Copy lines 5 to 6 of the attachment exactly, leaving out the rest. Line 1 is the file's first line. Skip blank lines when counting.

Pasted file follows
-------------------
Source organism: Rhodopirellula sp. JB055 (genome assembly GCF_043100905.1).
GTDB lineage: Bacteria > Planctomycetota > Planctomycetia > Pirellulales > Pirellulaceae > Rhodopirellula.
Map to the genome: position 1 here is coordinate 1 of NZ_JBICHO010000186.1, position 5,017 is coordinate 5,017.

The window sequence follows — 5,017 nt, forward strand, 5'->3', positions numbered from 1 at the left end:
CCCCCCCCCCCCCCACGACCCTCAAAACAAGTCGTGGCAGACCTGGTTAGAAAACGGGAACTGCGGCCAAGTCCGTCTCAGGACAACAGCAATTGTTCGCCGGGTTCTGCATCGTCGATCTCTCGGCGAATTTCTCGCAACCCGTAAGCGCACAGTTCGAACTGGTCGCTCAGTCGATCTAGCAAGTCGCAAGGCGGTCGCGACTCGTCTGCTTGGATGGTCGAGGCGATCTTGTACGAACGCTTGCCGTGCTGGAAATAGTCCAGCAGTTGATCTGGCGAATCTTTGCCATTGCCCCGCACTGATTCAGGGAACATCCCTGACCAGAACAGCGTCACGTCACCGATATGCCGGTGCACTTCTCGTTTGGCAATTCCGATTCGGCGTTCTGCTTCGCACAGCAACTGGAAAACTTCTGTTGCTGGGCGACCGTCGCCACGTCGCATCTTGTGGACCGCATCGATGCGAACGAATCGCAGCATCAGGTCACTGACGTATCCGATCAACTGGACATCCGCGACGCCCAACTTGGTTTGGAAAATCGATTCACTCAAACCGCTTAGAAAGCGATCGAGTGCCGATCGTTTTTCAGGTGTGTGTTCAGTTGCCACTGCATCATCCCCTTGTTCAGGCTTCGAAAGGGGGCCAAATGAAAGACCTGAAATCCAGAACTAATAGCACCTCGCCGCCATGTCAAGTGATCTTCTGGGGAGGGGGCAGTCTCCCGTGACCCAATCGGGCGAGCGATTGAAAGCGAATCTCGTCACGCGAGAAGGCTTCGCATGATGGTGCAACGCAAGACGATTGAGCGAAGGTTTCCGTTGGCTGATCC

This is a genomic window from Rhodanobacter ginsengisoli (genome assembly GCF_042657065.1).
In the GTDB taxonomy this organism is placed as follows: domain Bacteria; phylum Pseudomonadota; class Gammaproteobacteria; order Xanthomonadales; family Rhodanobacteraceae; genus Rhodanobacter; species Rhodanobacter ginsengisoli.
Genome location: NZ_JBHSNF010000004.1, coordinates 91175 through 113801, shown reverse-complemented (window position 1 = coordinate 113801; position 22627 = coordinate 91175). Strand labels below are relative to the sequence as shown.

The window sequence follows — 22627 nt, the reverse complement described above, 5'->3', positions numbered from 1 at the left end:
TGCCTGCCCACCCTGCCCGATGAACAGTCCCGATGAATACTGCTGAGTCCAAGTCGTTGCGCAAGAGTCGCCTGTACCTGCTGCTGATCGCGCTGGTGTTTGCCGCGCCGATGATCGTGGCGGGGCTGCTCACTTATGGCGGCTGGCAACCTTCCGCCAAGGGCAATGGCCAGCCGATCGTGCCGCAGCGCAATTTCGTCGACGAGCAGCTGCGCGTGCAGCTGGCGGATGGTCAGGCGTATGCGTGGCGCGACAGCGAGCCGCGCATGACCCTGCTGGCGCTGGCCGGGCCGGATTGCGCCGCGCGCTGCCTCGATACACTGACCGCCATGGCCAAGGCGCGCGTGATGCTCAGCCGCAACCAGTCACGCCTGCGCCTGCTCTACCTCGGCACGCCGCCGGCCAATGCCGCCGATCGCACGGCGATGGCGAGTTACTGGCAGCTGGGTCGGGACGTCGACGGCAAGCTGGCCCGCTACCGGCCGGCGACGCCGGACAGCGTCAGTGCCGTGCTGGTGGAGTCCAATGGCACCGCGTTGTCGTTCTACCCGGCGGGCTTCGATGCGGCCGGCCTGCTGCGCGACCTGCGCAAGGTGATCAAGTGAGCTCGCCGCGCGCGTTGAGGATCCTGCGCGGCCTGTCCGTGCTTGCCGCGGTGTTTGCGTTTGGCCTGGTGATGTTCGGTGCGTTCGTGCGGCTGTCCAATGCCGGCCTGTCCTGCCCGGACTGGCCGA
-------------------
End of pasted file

CCCCCCCCCCCCCCACGACCCTCAAAACAAGTCGTGGCAGACCTGGTTAGAAAACGGGAACTGCGGCCAAGTCCGTCTCAGGACAACAGCAATTGTTCGCCGGGTTCTGCATCGTCGATCTCTCGGCGAATTTCTCGCAACCCGTAAGCGCACAGTTCGAACTGGTCGCTCAGTCGATCTAGCAAGTCGCAAGGCGGTCGCGACTCGTCTGCTTGGATGGTCGAGGCGATCTTGTACGAACGCTTGCCGTGCTGGAAATAGTCCAGCAGTTGATCTGGCGAATCTTTGCCATTGCCCCGCACTGATTCAGGGAACATCCCTGACCAGAACAGCGTCACGTCACCGATATGCCGGTGCACTTCTCGTTTGGCAATTCCGATTCGGCGTTCTGCTTCGCACAGCAACTGGAAAACTTCTGTTGCTGGGCGACCGTCGCCACGTCGCATCTTGTGGACCGCATCGATGCGAACGAATCGCAGCATCAGGTCACTGACGTATCCGATCAACTGGACATCCGCGACGCCCAACTTGGTTTGGAAAATCGATTCACTCAAACCGCTTAGAAAGCGATCGAGTGCCGATCGTTTTTCAGGTGTGTGTTCAGTTGCCACTGCATCATCCCCTTGTTCAGGCTTCGAAAGGGGGCCAAATGAAAGACCTGAAATCCAGAACTAATAGCACCTCGCCGCCATGTCAAGTGATCTTCTGGGGAGGGGGCAGTCTCCCGTGACCCAATCGGGCGAGCGATTGAAAGCGAATCTCGTCACGCGAGAAGGCTTCGCATGATGGTGCAACGCAAGACGATTGAGCGAAGGTTTCCGTTGGCTGATCC

This is a genomic window from Rhodanobacter ginsengisoli (genome assembly GCF_042657065.1).